1. Liv. A year ago this time we barely knew each other.  Today we’re living together.  A girl couldn’t ask for a better roommate.  We share the same slightly macabre sense of humor, the same fondness for plain speaking, and the same understanding that the world is a strange and wonderful place.  We’ve only lived together for about five months now, but believe me, they’ve been an eventful five months!  She was with me through the ups and downs, the boy-crankiness, the days when all I could think about was dancing, and all the rest.  She is a great blessing to me, and I am deeply grateful to have her in my life.
  2. My new home. When I moved this summer, it had been six years since I had lived in a place that I could really call my own.  First I was traveling non-stop with a national youth ministry retreat team, then I spent a year back at my parents’ house, then three years with another family first as their nanny and then as a roommate with increasingly little ownership of my living space.  It’s the kind of pressure you don’t notice until it’s released.  To live in a place where my presence is welcomed, not merely tolerated, where people want to know how I am and are willing to rejoice with me in my successes – it’s an amazing thing.  I am deeply grateful to live in a house that is truly my home.
  3. Being able to leave unhealthy relationships. At my old living situation, I was stuck in between a controlling mother and her immature but increasingly rebellious teenage daughter.  I considered it part of the price I paid for living in what seemed an ideal location for school.  The money rent was cheap, but the emotional rent was pretty high, particularly when they were fighting.  I can remember too many times hiding up in my room trying not to listen as they screamed at each other.  Last Christmas the mother was diagnosed with liver cancer, which is killing her.  I moved out in June, and haven’t had very much contact with them since.  Recently I went back to visit, and found out, among other things, that the mother and daughter are choosing to spend their last days fighting viciously with each other.  I am grieving for their short-sightedness, but also so glad that I am not there, and not in the middle of this.  This is one mess it’s not my job to clean up, and I am deeply grateful.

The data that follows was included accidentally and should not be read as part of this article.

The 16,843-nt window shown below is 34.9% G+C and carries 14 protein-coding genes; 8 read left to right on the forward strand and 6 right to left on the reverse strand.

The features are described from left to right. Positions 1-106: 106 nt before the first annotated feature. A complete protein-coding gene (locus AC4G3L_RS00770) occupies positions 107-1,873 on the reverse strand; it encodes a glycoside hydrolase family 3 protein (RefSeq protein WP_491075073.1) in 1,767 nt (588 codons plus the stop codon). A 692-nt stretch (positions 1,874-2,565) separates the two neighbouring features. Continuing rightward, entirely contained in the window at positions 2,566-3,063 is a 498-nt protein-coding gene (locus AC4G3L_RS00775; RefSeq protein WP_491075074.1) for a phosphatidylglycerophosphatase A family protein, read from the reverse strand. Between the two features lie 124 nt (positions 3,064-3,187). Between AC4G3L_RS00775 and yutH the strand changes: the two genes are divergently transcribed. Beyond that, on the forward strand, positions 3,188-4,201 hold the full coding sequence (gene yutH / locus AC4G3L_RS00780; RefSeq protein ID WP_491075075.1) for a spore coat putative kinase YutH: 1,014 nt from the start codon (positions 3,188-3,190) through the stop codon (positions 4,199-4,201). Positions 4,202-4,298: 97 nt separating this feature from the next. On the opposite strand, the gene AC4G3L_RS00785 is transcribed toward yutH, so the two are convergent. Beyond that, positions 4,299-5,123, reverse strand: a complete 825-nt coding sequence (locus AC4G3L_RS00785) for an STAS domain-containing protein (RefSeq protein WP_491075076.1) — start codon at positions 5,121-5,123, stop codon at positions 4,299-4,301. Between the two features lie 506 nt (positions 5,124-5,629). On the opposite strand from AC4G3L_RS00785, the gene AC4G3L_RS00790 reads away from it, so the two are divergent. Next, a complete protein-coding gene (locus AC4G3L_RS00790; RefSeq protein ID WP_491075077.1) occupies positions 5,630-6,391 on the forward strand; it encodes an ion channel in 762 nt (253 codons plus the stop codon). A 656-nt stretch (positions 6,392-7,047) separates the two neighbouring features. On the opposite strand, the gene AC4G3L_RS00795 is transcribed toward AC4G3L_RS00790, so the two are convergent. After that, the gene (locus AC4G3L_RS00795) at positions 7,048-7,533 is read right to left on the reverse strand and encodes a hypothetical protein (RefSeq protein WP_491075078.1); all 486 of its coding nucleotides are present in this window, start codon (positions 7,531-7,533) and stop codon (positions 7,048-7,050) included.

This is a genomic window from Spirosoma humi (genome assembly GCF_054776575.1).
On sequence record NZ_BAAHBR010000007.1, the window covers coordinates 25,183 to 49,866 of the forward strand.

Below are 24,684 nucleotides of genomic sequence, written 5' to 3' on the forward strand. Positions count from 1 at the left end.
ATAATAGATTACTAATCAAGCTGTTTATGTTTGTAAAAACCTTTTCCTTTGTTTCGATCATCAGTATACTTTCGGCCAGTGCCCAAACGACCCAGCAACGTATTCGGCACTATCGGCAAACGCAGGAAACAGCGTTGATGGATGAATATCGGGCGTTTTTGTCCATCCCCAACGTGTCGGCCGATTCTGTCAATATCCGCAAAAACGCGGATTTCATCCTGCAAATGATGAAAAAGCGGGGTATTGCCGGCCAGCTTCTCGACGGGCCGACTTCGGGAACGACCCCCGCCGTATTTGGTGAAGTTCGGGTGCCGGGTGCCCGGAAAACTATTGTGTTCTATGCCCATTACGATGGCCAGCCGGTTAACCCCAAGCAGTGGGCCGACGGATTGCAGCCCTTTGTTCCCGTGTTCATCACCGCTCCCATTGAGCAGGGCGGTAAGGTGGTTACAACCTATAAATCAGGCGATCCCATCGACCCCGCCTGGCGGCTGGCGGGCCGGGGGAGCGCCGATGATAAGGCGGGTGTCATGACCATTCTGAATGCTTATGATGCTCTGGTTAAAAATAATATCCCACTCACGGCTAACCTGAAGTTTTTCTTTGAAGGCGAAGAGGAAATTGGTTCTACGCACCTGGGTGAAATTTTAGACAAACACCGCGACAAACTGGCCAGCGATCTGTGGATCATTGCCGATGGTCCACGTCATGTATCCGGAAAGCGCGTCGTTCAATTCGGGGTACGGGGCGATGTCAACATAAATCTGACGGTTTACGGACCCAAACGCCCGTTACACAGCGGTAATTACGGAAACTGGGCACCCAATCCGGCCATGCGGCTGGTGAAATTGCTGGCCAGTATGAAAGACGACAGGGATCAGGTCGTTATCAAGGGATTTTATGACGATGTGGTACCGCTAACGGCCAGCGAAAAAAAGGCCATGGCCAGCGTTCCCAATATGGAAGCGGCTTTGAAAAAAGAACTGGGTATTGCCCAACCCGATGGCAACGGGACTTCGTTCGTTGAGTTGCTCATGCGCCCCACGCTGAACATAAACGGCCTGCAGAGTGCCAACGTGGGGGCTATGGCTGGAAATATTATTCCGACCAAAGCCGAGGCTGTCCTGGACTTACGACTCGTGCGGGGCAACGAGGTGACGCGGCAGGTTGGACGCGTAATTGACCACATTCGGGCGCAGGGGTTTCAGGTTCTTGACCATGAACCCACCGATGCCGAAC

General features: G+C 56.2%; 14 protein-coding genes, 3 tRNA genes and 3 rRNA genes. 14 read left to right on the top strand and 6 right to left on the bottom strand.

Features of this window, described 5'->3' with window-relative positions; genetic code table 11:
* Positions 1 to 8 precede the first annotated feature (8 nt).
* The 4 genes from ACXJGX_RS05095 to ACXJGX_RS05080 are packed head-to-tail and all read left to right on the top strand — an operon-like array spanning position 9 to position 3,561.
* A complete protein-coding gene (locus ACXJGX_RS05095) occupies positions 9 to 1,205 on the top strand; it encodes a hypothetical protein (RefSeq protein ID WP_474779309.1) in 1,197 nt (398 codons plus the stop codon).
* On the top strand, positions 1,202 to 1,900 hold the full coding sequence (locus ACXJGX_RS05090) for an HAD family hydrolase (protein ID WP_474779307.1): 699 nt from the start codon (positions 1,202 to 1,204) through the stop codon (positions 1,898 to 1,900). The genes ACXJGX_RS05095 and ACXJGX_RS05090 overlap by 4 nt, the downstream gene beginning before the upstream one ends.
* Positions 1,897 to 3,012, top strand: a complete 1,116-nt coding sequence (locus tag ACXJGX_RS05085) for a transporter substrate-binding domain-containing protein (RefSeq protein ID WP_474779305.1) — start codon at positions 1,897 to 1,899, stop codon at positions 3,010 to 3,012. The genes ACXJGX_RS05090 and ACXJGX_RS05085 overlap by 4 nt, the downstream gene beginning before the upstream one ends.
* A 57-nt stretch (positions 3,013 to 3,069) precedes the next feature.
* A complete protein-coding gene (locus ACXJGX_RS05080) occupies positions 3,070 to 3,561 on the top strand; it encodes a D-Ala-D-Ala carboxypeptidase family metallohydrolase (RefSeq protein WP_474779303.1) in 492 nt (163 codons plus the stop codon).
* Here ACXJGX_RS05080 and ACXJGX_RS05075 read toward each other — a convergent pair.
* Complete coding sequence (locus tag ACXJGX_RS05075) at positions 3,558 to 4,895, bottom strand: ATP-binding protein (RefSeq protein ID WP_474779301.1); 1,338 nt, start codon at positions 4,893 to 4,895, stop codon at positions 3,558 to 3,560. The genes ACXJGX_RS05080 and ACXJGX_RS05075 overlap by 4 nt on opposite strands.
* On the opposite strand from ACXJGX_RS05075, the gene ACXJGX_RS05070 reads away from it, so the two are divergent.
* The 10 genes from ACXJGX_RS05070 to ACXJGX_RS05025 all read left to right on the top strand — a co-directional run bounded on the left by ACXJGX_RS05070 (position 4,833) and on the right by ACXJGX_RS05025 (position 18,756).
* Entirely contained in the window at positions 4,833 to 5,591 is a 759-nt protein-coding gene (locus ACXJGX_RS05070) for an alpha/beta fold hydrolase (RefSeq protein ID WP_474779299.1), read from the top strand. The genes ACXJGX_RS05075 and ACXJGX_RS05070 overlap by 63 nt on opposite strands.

4. Anna helping me dance better. About this time last year Anna put out the call for people willing to learn how to teach.  I knew that I wasn’t anywhere near the skill level necessary, but I also knew that the university swing club I belonged to needed to start training teachers and I was one of the few even remote possibilities.  One of Anna’s requirements for teachers is that they be serious dancers, committed to constantly improving their dancing, and she’s willing to help them get there.  Last December I was videotaped for the first time, and started coming more regularly to the weekly practice sessions.  I started to work seriously on my Lindy basic, and on Charleston.  I learned partner Charleston, reworked my frame, and began learning how to style and improvise within my dancing without throwing off my lead.  It’s been a great joy to feel myself get better, to experience the pleased reactions of those I dance with, and to finally start being able to have the joyful, playful, fun dances I had always dreamed of having.  Today I am three or four times the dancer I was a year ago, and I am deeply grateful.